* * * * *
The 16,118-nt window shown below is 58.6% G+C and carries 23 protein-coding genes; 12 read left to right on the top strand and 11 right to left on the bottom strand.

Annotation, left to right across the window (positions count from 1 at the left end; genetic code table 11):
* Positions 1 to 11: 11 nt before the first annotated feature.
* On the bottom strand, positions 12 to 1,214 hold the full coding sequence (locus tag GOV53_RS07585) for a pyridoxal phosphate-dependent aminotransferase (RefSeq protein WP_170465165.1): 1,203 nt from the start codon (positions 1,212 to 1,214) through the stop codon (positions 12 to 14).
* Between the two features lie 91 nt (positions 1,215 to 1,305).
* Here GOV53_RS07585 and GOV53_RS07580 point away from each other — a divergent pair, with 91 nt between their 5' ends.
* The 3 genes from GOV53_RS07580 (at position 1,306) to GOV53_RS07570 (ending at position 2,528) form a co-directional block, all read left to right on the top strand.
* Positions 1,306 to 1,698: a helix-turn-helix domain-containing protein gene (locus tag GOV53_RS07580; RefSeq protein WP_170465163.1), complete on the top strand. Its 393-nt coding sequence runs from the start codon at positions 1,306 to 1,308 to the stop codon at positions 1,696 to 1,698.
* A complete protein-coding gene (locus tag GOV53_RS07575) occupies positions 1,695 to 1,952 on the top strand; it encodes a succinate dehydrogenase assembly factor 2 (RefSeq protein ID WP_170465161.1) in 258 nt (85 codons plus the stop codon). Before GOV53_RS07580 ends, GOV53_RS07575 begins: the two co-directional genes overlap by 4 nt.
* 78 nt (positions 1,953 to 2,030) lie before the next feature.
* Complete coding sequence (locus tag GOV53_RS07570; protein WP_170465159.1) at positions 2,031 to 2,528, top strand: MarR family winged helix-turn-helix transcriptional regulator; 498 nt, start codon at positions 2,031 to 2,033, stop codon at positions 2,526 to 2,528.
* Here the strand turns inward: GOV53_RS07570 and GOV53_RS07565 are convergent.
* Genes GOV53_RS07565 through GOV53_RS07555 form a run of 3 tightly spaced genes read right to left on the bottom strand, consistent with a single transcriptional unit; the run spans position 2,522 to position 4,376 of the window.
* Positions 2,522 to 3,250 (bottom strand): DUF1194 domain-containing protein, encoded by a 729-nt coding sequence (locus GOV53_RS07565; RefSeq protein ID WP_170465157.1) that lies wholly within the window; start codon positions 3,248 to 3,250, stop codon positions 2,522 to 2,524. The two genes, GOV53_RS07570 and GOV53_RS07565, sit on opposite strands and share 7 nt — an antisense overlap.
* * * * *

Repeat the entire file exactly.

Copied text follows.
The 16,118-nt window shown below is 58.6% G+C and carries 23 protein-coding genes; 12 read left to right on the top strand and 11 right to left on the bottom strand.

Annotation, left to right across the window (positions count from 1 at the left end; genetic code table 11):
* Positions 1 to 11: 11 nt before the first annotated feature.
* On the bottom strand, positions 12 to 1,214 hold the full coding sequence (locus tag GOV53_RS07585) for a pyridoxal phosphate-dependent aminotransferase (RefSeq protein WP_170465165.1): 1,203 nt from the start codon (positions 1,212 to 1,214) through the stop codon (positions 12 to 14).
* Between the two features lie 91 nt (positions 1,215 to 1,305).
* Here GOV53_RS07585 and GOV53_RS07580 point away from each other — a divergent pair, with 91 nt between their 5' ends.
* The 3 genes from GOV53_RS07580 (at position 1,306) to GOV53_RS07570 (ending at position 2,528) form a co-directional block, all read left to right on the top strand.
* Positions 1,306 to 1,698: a helix-turn-helix domain-containing protein gene (locus tag GOV53_RS07580; RefSeq protein WP_170465163.1), complete on the top strand. Its 393-nt coding sequence runs from the start codon at positions 1,306 to 1,308 to the stop codon at positions 1,696 to 1,698.
* A complete protein-coding gene (locus tag GOV53_RS07575) occupies positions 1,695 to 1,952 on the top strand; it encodes a succinate dehydrogenase assembly factor 2 (RefSeq protein ID WP_170465161.1) in 258 nt (85 codons plus the stop codon). Before GOV53_RS07580 ends, GOV53_RS07575 begins: the two co-directional genes overlap by 4 nt.
* 78 nt (positions 1,953 to 2,030) lie before the next feature.
* Complete coding sequence (locus tag GOV53_RS07570; protein WP_170465159.1) at positions 2,031 to 2,528, top strand: MarR family winged helix-turn-helix transcriptional regulator; 498 nt, start codon at positions 2,031 to 2,033, stop codon at positions 2,526 to 2,528.
* Here the strand turns inward: GOV53_RS07570 and GOV53_RS07565 are convergent.
* Genes GOV53_RS07565 through GOV53_RS07555 form a run of 3 tightly spaced genes read right to left on the bottom strand, consistent with a single transcriptional unit; the run spans position 2,522 to position 4,376 of the window.
* Positions 2,522 to 3,250 (bottom strand): DUF1194 domain-containing protein, encoded by a 729-nt coding sequence (locus GOV53_RS07565; RefSeq protein ID WP_170465157.1) that lies wholly within the window; start codon positions 3,248 to 3,250, stop codon positions 2,522 to 2,524. The two genes, GOV53_RS07570 and GOV53_RS07565, sit on opposite strands and share 7 nt — an antisense overlap.